Spider Mites hate water - they usually proliferate during a bout of dry. Water the underside of the leaves with your hose (this is where they hang out). Quickest way I've found of getting rid of them.
Comment by Donna on September 29, 2011 at 13:43

Copied from this discussion:

Home made white oil sprayed on the plants should fix the problem!


Interestingly the bought one includes eucalyptus and melaleuca oil, worth adding into the recipe as a 'just in case'.

Oil based sprays are very useful in controlling a wide range of insect pests in the garden. Pests like scale, aphids, smooth skinned caterpillars, mites and even young grasshoppers suffocate when their bodies are covered with oil.You can even use oil sprays to deter the citrus leaf miner. 

1. In a blender, combine 2 cups of vegetable oil with ½ cup of dishwashing liquid. Blend it up until it’s well mixed.This is your concentrate and can be stored in a jar. Be sure to label it and include the dilution rate on the label.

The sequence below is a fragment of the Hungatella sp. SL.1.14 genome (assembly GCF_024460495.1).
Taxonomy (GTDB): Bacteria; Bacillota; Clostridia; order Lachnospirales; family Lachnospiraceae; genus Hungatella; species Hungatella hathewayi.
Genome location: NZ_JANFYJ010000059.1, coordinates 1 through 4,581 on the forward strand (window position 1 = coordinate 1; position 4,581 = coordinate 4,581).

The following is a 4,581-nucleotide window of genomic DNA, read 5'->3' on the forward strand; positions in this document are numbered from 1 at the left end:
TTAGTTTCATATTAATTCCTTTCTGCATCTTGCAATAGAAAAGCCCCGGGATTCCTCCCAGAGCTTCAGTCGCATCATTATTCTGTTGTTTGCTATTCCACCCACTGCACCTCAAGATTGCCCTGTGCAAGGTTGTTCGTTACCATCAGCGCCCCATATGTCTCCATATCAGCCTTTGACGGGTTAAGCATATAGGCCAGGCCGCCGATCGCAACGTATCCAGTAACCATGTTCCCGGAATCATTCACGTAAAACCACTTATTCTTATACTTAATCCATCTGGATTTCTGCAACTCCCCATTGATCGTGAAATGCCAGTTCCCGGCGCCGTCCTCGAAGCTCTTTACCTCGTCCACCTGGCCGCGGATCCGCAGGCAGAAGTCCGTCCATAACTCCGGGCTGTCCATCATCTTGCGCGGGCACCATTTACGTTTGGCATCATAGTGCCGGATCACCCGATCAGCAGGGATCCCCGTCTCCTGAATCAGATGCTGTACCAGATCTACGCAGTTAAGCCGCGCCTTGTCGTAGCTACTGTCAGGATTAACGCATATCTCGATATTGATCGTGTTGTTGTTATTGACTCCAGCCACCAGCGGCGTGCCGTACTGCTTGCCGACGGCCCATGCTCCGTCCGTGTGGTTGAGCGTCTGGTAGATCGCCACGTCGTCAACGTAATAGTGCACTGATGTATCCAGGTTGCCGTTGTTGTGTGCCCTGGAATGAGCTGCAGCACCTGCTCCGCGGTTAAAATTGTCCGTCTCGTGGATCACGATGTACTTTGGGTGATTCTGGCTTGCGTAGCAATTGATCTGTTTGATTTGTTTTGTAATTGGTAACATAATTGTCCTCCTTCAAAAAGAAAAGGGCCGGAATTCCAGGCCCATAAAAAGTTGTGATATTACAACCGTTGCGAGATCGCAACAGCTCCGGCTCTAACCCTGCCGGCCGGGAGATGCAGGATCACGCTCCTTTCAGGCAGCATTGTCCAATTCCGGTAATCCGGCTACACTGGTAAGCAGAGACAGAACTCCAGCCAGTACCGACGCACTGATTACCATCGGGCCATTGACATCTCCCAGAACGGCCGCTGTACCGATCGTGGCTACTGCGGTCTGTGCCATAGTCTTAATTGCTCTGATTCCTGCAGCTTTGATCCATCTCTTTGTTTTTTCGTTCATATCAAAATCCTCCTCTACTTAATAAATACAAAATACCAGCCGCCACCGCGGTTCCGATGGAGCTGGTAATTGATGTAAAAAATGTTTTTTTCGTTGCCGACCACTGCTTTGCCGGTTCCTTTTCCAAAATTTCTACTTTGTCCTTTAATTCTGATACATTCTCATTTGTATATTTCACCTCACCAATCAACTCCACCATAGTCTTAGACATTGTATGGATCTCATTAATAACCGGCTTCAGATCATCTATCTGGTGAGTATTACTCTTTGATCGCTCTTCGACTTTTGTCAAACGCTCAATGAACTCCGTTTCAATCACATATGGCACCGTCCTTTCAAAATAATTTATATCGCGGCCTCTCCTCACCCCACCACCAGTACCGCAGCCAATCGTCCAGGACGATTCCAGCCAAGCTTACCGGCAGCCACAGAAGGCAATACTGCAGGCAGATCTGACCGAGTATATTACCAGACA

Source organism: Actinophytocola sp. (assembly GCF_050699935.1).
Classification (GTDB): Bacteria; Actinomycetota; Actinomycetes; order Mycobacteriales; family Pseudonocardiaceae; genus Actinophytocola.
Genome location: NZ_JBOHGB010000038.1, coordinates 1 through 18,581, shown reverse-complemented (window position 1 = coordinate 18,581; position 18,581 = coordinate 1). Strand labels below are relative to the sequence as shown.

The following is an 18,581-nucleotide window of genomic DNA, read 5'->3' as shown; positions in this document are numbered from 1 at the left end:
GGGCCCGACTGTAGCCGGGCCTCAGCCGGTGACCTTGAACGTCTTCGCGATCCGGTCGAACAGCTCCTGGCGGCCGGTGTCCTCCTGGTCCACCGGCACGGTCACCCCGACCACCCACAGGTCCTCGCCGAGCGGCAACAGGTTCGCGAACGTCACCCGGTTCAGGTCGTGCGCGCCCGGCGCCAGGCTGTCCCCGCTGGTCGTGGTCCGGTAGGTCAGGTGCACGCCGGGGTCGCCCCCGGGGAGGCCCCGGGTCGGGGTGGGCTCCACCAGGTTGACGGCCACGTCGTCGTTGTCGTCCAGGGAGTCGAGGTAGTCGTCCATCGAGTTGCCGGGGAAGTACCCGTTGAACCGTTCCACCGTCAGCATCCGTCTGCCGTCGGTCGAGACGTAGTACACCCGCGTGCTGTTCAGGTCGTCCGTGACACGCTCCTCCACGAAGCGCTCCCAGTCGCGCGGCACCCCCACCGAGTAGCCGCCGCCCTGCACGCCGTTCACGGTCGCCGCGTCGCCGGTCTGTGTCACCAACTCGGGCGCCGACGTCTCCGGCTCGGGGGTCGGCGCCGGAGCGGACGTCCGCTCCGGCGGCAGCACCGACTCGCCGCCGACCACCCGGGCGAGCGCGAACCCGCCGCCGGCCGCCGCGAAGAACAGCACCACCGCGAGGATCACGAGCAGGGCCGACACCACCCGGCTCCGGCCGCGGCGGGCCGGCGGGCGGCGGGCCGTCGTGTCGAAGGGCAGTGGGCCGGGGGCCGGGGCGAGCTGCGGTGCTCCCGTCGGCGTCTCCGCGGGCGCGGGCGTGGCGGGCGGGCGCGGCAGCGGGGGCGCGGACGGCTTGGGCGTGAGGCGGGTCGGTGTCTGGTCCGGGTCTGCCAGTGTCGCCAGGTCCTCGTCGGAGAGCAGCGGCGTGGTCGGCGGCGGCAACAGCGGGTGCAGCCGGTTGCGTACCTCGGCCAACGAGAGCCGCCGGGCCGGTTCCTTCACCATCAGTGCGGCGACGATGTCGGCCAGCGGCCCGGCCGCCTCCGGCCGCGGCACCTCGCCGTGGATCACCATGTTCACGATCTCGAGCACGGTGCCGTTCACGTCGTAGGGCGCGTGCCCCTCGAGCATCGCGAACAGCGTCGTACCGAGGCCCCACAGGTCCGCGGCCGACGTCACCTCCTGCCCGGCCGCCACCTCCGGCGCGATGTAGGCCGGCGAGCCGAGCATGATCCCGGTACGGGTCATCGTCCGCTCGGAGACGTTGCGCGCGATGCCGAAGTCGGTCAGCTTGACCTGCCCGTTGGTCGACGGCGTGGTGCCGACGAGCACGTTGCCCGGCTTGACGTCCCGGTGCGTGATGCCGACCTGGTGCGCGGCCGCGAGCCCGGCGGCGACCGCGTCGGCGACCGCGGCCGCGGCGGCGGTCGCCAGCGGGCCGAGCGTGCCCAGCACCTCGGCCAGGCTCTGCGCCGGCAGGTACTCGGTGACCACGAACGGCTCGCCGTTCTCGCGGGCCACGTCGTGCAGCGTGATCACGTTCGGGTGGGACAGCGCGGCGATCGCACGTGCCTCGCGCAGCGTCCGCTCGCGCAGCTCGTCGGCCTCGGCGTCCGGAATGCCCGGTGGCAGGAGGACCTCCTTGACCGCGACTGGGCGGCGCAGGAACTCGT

2. To prepare the concentrate for use, dilute 1 tablespoon in a litre of water, mix it well and spray the pest as well as both sides of the foliage thoroughly. 

3. Always follow this dilution rate, because you can burn the foliage if it’s too strong and there are a few otherrules; don’t apply it in hot weather and avoid using it on plants with hairy foliage as well as ferns, palms andcycads as this can also cause leaf burn.

4. Regular applications of this easy to make oil based spray will help protect your plants from many commonpests found in the garden. Why don’t you try it yourself

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Vetiver grass helps to stabilise soil and protects it against erosion.  It can protect against pests and weeds. Vetiver is also used as animal feed. (Wiki.)

GrowVetiver is a plant nursery run by Dave & Keir Riley that harvests and grows Vetiver grass for local community applications and use. It is based in Beachmere, just north of Brisbane, Australia.

Place your business add here! ($5 per month or $25 for 9 months)

Talk to Andy on 0422 022 961.  You can  Pay on this link